Examples (using the example trie from above):

  • del t["bar"] should disassociate "bar" from its value in the trie, so that subsequent lookups of t["bar"] produce a KeyError.

  • del t["foo"] should raise a KeyError since "foo" does not exist as a key in the example trie.

For the purposes of this lab, you only need to do the bare minimum so that the key is no longer associated with a value (don't worry about extra memory usage after deleting the key). As an interesting optional feature (and a nice improvement to the structure), you could also try removing all unnecessary nodes from the trie structure.

Check Yourself:

Add some doctests to the docstring for __delitem__ to make sure it is working as expected.

__contains__( self, key )

Return True if key occurs and has a value other than None in the trie. __contains__ is the special method name used by Python to implement the in operator. For example,

k in x

is translated to

x.__contains__(k)

Hint: At first glance, the code for this method might look very similar to some of the other methods above. Make good use of helper functions to avoid repetitious code!

What should be the result of evaluating 'bar' in t, using the example trie from above?
This question is due on Friday April 16, 2021 at 05:00:00 PM Eastern time.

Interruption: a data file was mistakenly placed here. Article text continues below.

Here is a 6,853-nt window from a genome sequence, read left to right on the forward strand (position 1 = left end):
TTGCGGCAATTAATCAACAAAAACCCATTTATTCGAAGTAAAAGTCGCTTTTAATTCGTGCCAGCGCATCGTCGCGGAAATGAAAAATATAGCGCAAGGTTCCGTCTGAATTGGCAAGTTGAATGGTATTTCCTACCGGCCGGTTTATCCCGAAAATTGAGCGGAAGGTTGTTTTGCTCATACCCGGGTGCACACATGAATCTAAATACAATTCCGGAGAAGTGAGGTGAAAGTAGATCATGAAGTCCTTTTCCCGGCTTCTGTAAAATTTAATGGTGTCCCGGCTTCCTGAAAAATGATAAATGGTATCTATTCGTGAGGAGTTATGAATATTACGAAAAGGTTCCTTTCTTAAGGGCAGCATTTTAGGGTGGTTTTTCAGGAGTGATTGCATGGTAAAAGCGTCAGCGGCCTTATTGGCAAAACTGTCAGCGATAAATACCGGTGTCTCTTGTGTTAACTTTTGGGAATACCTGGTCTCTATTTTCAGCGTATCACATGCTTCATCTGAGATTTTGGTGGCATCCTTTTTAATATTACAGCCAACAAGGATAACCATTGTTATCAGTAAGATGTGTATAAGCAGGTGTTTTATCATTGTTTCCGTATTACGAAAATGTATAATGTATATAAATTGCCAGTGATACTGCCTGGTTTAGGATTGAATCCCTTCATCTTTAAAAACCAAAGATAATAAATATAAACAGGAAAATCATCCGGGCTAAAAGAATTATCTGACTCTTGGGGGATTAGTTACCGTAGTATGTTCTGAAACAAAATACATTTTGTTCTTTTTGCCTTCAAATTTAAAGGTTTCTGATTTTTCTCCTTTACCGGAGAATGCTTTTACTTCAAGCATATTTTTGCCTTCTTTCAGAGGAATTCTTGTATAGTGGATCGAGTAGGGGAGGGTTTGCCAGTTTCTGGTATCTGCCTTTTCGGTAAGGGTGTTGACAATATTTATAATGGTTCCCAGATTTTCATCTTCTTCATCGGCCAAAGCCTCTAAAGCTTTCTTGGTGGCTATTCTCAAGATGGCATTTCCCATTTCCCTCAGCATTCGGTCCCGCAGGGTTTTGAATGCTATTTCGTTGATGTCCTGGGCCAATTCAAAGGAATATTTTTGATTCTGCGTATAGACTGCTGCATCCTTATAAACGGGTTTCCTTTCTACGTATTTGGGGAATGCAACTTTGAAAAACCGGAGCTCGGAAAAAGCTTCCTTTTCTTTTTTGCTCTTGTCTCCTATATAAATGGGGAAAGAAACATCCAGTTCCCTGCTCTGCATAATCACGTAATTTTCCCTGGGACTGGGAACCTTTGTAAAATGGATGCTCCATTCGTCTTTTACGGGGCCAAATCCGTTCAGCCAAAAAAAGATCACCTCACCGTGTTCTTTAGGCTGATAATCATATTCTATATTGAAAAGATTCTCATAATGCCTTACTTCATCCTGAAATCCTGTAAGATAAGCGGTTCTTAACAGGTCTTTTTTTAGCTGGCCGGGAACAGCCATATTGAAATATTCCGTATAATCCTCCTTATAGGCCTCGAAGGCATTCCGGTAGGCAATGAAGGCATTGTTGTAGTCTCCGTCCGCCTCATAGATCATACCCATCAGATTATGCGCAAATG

What should be the result of evaluating 'barking' in t, using the example trie from above?
This question is due on Friday April 16, 2021 at 05:00:00 PM Eastern time.

What should be the result of evaluating 'ba' in t, using the example trie from above?
This question is due on Friday April 16, 2021 at 05:00:00 PM Eastern time.

Check Yourself:

Add some doctests to the docstring for __contains__ to make sure it is working as expected.

__iter__( self )

__iter__ should be a generator that yields (key, value) tuples for each key stored in the trie. The pairs can be produced in any order. __iter__ is the special method name used by Python when it needs to iterate over a data object, i.e., the method invoked by the iter() built-in function. For example, the following Python code will print all the keys in a trie:

for key, val in t:
    print(key)